The day included presentations done at a conference call, along with exhibition booths.
We had an exhibition booth exclusively for "storage virtualization" featuring our IBM System Storage SAN Volume Controller (disk virtualization) and IBM System Storage TS7520 Virtualization Engine (a virtual tape library, or VTL).
People who were logged in were represented in silhouette form. When someone walked into the booth, our army of "booth reps" were able to chat with them and answer their questions. They could also peruse the various online materials we made available about each product.
Here are some of my observations:
technorati tags: IBM, SAN Volume Controller, SVC, TS7520, VTL, disk, system, virtualization, tape, library, EMC, Invista, VMware, SecondLife, Xen, Microsoft, Virtual Server, mainframe, silhouette, IPO[Read More]
In case you haven't noticed, IBM System Storage makes most of their announcements on Tuesdays. IBM announced a lot today, so here is a quick run-down.
IBM continues its market leadership with these new set of features and offerings!
Comment (1) Visits (9570)
One of the differences between IBM and the other storage vendors is that IBM is also in the business of middleware, application-aware backup software, and advanced copy services. This allows IBM to put togethersolutions that work to address specific challenges for our clients.
IBM has written a whitepaper on a cleverVSS Snapshot Backup for Exchange using IBM Tivoli Storage Manager and the point-in-time copy capabilities of IBM System Storage disk systems.
A problem in the past was that each vendor's point-in-time copy method had its own unique proprietary interface.Microsoft Developed Volume Shadow Copy Services (VSS) as a common interface front-end to resolve this concern.IBM Tivoli Storage Manager for Mail can invoke standard VSS interfaces, and this in turn can invoke FlashCopyon the IBM System Storage SAN Volume Controller, DS8000 series, or DS6000 series disk system.
You might be thinking: Wouldn't it have been less effort to just have TSM for Mail invoke IBM proprietary interfaces,rather than having to put full VSS support into TSM for mail, and then full VSS support into IBM's various disksystems? Perhaps, but IBM doesn't decide to do things because it is the cheapest way, we focus on what is theright way, and in this case, customers now have more choices, then can use TSM for Mail with IBM or non-IBM disksystems that support the VSS interface, and IBM disk systems can be employed into other uses for VSS snapshot.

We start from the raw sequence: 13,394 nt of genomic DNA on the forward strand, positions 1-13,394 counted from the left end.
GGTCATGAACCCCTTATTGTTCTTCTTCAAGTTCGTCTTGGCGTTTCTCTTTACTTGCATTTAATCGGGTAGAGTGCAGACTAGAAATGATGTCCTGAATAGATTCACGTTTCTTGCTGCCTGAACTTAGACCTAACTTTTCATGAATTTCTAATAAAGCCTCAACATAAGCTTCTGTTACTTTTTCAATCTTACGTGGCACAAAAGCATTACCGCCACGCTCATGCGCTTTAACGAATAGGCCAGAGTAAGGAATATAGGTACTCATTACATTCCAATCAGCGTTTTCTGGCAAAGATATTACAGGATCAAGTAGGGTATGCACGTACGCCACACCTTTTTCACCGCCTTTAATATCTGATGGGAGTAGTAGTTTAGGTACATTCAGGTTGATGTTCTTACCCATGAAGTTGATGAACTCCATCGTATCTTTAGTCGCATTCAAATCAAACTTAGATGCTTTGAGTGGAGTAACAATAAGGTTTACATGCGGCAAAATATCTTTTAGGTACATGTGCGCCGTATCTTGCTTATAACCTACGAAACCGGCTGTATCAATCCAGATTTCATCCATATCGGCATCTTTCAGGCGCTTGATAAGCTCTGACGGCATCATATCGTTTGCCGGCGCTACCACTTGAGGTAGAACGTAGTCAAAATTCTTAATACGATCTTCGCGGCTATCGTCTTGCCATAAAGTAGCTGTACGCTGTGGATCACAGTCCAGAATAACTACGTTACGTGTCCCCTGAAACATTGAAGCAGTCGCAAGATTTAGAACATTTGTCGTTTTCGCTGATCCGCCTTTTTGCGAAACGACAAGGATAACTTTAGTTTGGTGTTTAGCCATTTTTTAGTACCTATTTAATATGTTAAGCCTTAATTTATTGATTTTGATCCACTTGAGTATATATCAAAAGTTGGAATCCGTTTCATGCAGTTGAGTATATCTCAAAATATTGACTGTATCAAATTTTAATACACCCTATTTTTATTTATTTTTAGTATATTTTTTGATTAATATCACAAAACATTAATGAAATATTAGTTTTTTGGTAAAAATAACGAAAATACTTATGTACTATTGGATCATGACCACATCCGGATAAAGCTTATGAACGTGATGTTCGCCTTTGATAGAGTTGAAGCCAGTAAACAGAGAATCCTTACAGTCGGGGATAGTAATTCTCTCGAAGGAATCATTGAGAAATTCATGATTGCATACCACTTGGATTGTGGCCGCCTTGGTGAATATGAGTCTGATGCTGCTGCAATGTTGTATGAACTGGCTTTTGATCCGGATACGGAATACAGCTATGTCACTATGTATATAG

Of course, we would like our clients to consider both TSM and IBM System Storage disk systems for a combined solution,not because they are required to make the solution work, but because both are best-of-breed, and whitepapers likethis show how they can provide synergy working together.
There's some good discussion in the comments section over at Robin Harris' StorageMojo blog for hispost [Building a 1.8 Exabyte Data Center].To summarize, a student is working on a research archive and asked Robin Harris for his opinion. The archive will consist of 20-40 million files averaging 90 GB in size each, for a total of 1800 PB or 1.8 EB. By comparison, anIBM DS8300 with five frames tops out at 512TB, so it would take nearly 3600 of these to hold 1.8 EB. While this might seem like a ridiculous amount of data, I think the discussion is valid as our world is certainly headed in that direction.